It is no limitation upon property rights or freedom of contract to require that when men receive from Government the privilege of doing business under corporate form, which frees them from individual responsibility, and enables them to call into their enterprises the capital of the public, they shall do so upon absolutely truthful representations as to the value of the property in which the capital is to be invested. Corporations engaged in interstate commerce should be regulated if they are found to exercise a license working to the public injury. It should be as much the aim of those who seek for social- betterment to rid the business world of crimes of cunning as to rid the entire body politic of crimes of violence. Great corporations exist only because they are created and safeguarded by our institutions; and it is therefore our right and our duty to see that they work in harmony with these institutions.


Roosevelt may have had a point in his observation of some corporate owners avoiding individual responsibility when their business ventures go under. Yet, much like most who observe problems in society, Theodore Rex (as Edmund Morris calls the former president) decided the solution was to give government more power, instead of loosening or destroying its tendrils. Some of it has to do with corporate law – specifically since New York decided to enact a law on corporate ownership in 1811. That rule was put in effect in reaction to federal laws enacting embargoes on European nations which really weren’t enforceable. Thomas Jefferson and his Democratic-Republican allies in Congress deserve blame for the embargoes since they went against his idea of being friends with everyone. Roosevelt’s decision to continue the notion of government involvement in business issues is an obvious by-product of state movements into business measures. Had he not decided to move the federal government into the commerce sector it’s possible Ross wouldn’t have troublesome conflicts of interest as Commerce Secretary since the department wouldn’t even exist.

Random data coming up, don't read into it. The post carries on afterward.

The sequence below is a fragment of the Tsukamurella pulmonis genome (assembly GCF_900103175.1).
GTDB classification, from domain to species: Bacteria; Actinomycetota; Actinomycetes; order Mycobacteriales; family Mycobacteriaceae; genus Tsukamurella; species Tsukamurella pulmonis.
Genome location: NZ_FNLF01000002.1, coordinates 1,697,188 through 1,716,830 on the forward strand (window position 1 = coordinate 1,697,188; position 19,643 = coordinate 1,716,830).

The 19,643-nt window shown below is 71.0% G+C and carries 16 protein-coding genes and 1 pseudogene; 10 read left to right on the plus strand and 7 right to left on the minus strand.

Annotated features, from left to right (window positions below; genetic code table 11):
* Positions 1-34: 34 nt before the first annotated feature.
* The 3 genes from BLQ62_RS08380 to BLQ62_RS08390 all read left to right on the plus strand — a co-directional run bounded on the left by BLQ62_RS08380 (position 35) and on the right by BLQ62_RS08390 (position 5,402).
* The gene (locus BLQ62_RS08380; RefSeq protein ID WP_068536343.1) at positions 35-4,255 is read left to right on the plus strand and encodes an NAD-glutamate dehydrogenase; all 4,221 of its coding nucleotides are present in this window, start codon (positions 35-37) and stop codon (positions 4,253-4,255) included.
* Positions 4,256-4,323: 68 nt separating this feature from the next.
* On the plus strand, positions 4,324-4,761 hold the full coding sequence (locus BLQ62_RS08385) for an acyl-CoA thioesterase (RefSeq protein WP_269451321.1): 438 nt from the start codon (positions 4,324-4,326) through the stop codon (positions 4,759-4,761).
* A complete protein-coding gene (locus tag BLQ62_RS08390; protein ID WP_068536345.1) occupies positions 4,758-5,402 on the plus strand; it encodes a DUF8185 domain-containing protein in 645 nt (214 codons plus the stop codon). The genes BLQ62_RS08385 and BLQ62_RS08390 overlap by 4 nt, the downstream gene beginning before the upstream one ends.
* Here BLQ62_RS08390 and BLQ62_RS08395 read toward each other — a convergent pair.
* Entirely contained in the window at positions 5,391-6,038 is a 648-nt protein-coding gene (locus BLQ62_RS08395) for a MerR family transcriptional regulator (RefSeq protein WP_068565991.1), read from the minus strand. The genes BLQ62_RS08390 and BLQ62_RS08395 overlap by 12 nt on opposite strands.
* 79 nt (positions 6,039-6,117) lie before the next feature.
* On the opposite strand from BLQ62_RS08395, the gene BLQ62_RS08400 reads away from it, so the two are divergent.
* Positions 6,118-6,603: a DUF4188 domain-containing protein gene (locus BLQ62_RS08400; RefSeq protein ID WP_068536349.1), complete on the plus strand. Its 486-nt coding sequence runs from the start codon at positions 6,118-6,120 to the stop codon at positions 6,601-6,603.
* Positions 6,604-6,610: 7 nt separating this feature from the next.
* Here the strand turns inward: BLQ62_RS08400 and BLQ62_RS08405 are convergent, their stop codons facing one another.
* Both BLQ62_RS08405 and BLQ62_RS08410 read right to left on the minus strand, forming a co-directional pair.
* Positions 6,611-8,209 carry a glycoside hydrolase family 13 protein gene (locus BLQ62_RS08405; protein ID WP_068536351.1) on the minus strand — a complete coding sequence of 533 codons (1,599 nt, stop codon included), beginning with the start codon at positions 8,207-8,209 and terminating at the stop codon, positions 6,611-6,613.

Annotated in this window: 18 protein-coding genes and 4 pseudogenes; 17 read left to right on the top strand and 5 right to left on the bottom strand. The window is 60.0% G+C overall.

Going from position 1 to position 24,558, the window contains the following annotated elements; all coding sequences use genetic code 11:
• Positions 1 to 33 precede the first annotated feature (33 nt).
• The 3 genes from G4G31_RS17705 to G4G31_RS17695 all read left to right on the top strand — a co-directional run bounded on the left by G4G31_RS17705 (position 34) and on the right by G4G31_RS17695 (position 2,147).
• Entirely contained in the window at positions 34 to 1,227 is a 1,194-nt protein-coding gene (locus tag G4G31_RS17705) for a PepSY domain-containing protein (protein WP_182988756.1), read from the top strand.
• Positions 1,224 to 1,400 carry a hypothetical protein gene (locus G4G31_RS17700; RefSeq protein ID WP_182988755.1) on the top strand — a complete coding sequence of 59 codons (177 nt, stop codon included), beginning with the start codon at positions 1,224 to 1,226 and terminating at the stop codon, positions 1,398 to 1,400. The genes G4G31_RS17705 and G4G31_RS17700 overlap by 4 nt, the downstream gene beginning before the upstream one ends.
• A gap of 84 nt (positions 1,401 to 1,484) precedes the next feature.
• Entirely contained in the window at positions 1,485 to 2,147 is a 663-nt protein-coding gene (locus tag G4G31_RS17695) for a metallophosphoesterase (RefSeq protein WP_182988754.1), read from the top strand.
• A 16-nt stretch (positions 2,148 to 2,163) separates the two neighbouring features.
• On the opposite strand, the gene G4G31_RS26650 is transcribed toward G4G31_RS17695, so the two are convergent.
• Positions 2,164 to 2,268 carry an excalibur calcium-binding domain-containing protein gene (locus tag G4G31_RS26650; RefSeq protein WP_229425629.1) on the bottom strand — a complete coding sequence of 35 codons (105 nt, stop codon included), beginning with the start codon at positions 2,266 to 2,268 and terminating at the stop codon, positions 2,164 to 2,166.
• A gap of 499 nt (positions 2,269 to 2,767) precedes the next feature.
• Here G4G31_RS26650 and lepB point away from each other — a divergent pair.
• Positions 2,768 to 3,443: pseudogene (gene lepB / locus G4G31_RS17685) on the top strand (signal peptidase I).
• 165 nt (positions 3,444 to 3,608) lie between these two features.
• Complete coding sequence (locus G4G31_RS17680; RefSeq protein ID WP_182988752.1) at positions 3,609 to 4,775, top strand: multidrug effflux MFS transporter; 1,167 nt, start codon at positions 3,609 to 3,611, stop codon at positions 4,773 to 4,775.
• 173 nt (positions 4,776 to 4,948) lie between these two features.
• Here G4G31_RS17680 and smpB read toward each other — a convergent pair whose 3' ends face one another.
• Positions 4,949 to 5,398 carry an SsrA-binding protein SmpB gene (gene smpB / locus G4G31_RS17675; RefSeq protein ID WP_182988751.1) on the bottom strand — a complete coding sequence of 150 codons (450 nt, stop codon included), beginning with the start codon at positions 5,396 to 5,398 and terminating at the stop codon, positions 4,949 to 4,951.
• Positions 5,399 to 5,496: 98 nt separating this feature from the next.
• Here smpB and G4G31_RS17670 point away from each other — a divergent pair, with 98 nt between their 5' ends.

So, can we get rid of the Commerce Department? It’s certainly possible but would take spine not seen in Congress or in the White House to slice and dice away its power (which means it’s unlikely to happen in your lifetime or mine). The good news is the department has seen its budget shrink over the last several years (Ross asked for only $7.8B for FY2018 down 16% from the previous year). Here’s hoping the budget will keep shrinking until it’s down to zero and the 1903 law which established the department is repealed.


This is the actual solution to ending conflicts of interest and ethics issues in government bureaus not defined in the Constitution. After all, there are watchdogs who keep their unyielding eyes on businesses who behave unethically. It’s unfortunate people run to government to solve their problems instead of looking elsewhere.

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John Sexton 8:40 PM on September 21, 2023